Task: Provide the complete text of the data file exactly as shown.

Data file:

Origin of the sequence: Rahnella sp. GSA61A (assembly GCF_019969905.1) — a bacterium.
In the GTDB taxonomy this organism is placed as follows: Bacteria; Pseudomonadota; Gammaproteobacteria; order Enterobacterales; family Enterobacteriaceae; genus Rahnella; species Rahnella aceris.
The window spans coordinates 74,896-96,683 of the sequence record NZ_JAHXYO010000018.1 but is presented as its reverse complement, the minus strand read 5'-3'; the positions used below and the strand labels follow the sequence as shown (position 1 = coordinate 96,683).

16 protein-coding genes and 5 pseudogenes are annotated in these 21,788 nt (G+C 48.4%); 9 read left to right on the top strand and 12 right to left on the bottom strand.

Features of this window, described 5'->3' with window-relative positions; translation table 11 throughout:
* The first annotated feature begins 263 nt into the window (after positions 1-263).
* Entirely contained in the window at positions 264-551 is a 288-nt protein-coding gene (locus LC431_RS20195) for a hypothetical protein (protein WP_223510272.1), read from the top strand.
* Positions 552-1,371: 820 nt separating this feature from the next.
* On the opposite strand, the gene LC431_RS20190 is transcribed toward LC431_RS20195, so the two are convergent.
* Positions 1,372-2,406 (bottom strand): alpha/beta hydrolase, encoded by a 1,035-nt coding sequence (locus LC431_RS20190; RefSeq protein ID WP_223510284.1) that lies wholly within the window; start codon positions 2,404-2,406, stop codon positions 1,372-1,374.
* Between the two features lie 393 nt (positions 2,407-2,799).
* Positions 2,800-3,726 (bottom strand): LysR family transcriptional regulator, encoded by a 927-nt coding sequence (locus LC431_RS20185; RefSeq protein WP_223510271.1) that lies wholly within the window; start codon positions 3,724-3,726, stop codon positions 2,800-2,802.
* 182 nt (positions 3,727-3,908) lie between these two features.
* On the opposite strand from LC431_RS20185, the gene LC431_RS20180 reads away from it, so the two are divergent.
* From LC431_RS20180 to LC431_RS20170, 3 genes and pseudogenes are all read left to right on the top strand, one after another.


Origin of the sequence: Rahnella sp. GSA61A (assembly GCF_019969905.1) — a bacterium.
In the GTDB taxonomy this organism is placed as follows: Bacteria; Pseudomonadota; Gammaproteobacteria; order Enterobacterales; family Enterobacteriaceae; genus Rahnella; species Rahnella aceris.
The window spans coordinates 74,896-96,683 of the sequence record NZ_JAHXYO010000018.1 but is presented as its reverse complement, the minus strand read 5'-3'; the positions used below and the strand labels follow the sequence as shown (position 1 = coordinate 96,683).

16 protein-coding genes and 5 pseudogenes are annotated in these 21,788 nt (G+C 48.4%); 9 read left to right on the top strand and 12 right to left on the bottom strand.

Features of this window, described 5'->3' with window-relative positions; translation table 11 throughout:
* The first annotated feature begins 263 nt into the window (after positions 1-263).
* Entirely contained in the window at positions 264-551 is a 288-nt protein-coding gene (locus LC431_RS20195) for a hypothetical protein (protein WP_223510272.1), read from the top strand.
* Positions 552-1,371: 820 nt separating this feature from the next.
* On the opposite strand, the gene LC431_RS20190 is transcribed toward LC431_RS20195, so the two are convergent.
* Positions 1,372-2,406 (bottom strand): alpha/beta hydrolase, encoded by a 1,035-nt coding sequence (locus LC431_RS20190; RefSeq protein ID WP_223510284.1) that lies wholly within the window; start codon positions 2,404-2,406, stop codon positions 1,372-1,374.
* Between the two features lie 393 nt (positions 2,407-2,799).
* Positions 2,800-3,726 (bottom strand): LysR family transcriptional regulator, encoded by a 927-nt coding sequence (locus LC431_RS20185; RefSeq protein WP_223510271.1) that lies wholly within the window; start codon positions 3,724-3,726, stop codon positions 2,800-2,802.
* 182 nt (positions 3,727-3,908) lie between these two features.
* On the opposite strand from LC431_RS20185, the gene LC431_RS20180 reads away from it, so the two are divergent.
* From LC431_RS20180 to LC431_RS20170, 3 genes and pseudogenes are all read left to right on the top strand, one after another.